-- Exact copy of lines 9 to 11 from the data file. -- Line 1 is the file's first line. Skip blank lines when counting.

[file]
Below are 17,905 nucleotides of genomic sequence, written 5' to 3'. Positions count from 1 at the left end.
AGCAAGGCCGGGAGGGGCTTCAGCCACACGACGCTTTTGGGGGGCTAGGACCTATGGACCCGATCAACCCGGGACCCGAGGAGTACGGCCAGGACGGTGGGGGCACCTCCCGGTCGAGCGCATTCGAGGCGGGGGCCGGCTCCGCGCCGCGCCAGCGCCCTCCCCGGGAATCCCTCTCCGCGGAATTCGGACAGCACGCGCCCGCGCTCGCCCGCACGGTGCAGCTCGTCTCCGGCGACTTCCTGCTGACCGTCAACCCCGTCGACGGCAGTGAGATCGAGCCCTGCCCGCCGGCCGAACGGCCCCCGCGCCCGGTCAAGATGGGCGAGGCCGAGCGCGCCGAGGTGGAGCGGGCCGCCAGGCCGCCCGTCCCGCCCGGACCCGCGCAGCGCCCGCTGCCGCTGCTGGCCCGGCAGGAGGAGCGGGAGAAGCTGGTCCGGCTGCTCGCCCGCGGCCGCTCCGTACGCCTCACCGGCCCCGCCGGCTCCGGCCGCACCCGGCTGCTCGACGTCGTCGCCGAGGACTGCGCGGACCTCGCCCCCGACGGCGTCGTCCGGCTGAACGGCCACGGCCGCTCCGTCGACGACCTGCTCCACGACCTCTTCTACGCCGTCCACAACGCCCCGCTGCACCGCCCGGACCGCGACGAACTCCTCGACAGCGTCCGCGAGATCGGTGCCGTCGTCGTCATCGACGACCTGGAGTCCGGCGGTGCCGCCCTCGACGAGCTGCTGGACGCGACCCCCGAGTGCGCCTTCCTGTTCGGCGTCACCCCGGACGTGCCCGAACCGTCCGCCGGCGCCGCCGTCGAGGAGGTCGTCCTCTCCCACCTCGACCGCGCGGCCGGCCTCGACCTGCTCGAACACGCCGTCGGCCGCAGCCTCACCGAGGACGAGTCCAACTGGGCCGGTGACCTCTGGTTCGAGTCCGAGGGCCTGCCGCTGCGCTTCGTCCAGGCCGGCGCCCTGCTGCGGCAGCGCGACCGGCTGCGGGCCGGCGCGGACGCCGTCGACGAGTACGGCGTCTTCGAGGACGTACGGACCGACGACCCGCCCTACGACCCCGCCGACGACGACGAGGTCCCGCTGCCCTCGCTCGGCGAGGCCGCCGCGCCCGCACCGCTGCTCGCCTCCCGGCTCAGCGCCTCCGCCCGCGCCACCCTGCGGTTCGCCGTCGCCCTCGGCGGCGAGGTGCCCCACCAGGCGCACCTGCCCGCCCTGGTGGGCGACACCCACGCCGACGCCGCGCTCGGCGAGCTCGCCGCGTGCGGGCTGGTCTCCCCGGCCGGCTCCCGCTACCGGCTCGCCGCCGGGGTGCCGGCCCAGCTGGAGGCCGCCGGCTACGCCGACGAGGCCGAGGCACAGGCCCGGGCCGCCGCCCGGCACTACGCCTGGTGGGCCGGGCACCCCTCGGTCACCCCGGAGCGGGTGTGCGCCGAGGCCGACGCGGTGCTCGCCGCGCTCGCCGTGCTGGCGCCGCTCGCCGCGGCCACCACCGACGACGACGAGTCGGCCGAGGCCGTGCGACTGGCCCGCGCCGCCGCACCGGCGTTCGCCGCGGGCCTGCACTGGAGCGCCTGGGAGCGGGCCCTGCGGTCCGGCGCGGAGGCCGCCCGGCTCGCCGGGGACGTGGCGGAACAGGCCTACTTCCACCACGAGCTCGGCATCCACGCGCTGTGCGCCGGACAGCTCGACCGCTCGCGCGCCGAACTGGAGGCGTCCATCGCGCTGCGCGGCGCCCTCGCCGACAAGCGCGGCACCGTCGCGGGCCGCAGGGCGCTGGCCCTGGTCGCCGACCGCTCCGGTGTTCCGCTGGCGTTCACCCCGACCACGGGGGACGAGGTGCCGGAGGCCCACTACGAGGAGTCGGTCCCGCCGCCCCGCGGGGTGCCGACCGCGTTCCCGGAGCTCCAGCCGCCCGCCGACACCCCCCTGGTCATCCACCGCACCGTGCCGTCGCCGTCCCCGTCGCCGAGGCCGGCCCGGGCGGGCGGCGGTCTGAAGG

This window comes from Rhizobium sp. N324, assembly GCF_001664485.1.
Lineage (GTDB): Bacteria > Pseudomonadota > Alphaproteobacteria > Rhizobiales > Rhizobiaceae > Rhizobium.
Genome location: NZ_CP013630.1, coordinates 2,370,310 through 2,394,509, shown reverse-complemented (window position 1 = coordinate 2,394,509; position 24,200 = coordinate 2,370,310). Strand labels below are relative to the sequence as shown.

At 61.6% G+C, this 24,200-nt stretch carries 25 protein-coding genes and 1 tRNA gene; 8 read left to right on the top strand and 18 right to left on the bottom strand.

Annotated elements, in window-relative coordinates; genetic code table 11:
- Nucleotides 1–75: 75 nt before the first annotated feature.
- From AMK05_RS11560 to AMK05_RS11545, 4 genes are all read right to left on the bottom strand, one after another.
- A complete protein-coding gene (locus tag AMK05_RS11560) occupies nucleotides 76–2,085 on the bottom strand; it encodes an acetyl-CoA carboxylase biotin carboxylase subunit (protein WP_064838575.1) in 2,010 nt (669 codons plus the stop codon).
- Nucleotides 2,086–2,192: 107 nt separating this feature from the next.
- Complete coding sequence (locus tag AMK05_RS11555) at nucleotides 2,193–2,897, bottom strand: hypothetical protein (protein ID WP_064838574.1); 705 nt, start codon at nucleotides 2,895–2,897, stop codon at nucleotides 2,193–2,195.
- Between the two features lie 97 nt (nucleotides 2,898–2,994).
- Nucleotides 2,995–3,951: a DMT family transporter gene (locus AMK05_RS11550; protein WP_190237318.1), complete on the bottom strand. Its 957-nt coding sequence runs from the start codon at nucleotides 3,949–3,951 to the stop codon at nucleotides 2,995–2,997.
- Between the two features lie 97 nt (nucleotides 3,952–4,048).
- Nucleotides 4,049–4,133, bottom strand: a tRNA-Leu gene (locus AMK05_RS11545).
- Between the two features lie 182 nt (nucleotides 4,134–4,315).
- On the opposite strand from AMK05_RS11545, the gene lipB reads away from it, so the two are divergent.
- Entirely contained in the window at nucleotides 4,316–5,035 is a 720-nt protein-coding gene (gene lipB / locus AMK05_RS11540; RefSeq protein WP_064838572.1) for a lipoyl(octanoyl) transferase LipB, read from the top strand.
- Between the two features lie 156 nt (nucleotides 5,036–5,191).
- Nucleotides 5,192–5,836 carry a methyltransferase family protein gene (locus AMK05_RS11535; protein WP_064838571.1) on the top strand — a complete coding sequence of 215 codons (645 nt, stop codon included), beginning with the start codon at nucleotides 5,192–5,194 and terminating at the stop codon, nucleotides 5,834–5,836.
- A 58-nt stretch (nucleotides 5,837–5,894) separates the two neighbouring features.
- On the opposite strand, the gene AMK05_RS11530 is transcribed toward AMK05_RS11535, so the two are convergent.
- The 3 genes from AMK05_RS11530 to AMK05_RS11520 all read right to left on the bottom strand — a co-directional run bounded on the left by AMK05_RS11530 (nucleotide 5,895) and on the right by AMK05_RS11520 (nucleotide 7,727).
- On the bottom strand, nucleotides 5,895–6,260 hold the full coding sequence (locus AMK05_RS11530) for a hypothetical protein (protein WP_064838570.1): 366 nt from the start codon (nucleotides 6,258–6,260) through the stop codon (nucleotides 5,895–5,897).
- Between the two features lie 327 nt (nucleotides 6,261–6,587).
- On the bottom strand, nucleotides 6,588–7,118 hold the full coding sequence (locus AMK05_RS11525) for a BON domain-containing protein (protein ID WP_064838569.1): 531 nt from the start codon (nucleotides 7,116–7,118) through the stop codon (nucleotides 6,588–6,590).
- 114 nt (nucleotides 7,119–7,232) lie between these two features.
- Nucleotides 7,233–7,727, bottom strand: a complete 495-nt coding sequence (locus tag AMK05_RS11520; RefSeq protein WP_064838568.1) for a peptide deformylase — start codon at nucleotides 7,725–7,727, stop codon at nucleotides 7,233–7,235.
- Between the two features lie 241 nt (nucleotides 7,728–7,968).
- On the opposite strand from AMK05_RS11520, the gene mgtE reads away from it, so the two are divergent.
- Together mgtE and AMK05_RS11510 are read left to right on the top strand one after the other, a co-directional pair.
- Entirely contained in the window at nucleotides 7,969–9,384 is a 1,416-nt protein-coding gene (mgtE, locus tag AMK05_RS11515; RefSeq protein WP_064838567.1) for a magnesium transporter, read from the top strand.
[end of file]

- From AMK05_RS11560 to AMK05_RS11545, 4 genes are all read right to left on the bottom strand, one after another.
- A complete protein-coding gene (locus tag AMK05_RS11560) occupies nucleotides 76–2,085 on the bottom strand; it encodes an acetyl-CoA carboxylase biotin carboxylase subunit (protein WP_064838575.1) in 2,010 nt (669 codons plus the stop codon).
- Nucleotides 2,086–2,192: 107 nt separating this feature from the next.